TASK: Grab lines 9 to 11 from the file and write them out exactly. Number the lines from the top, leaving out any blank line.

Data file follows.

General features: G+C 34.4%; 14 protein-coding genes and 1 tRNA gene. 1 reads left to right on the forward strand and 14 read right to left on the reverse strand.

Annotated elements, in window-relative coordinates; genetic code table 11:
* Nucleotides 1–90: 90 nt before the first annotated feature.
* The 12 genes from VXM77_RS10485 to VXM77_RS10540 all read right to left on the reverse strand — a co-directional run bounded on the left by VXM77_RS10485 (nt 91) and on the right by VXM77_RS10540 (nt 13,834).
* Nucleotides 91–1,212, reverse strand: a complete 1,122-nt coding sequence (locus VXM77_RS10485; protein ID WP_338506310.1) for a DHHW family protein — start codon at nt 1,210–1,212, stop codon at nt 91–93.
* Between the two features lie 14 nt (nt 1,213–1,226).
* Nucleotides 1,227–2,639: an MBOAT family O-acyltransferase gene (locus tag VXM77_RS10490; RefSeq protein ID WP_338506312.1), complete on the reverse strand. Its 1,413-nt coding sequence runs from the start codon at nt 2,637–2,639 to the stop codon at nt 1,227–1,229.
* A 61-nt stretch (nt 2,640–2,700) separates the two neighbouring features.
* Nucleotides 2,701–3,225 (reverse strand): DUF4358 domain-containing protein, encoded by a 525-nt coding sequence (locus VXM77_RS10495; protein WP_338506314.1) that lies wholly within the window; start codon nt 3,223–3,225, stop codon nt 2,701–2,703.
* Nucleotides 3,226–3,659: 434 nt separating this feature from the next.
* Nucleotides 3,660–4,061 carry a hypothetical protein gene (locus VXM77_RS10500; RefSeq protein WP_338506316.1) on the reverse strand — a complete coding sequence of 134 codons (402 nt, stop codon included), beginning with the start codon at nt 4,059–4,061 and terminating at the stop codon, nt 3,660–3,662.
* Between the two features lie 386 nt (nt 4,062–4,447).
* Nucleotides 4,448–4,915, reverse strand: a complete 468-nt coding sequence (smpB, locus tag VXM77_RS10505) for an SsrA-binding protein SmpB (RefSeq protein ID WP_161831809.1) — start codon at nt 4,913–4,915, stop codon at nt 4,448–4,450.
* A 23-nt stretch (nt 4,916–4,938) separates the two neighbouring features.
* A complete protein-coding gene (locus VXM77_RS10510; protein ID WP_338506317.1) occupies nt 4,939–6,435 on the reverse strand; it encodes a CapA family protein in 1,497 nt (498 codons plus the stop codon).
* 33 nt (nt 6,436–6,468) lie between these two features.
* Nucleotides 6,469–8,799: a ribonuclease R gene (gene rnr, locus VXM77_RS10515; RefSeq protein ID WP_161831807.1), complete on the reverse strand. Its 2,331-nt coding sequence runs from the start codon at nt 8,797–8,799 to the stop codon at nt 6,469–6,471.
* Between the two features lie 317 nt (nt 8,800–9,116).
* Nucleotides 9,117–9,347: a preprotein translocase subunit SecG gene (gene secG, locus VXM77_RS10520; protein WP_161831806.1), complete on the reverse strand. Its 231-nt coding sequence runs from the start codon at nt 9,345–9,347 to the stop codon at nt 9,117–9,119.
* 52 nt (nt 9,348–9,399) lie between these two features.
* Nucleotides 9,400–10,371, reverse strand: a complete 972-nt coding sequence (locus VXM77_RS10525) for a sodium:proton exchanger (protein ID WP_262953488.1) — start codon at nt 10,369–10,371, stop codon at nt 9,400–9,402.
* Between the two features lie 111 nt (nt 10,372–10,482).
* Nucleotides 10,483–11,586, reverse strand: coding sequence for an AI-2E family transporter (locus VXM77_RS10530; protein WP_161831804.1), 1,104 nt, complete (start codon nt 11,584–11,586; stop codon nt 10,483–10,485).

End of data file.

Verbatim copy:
* Nucleotides 2,701–3,225 (reverse strand): DUF4358 domain-containing protein, encoded by a 525-nt coding sequence (locus VXM77_RS10495; protein WP_338506314.1) that lies wholly within the window; start codon nt 3,223–3,225, stop codon nt 2,701–2,703.
* Nucleotides 3,226–3,659: 434 nt separating this feature from the next.
* Nucleotides 3,660–4,061 carry a hypothetical protein gene (locus VXM77_RS10500; RefSeq protein WP_338506316.1) on the reverse strand — a complete coding sequence of 134 codons (402 nt, stop codon included), beginning with the start codon at nt 4,059–4,061 and terminating at the stop codon, nt 3,660–3,662.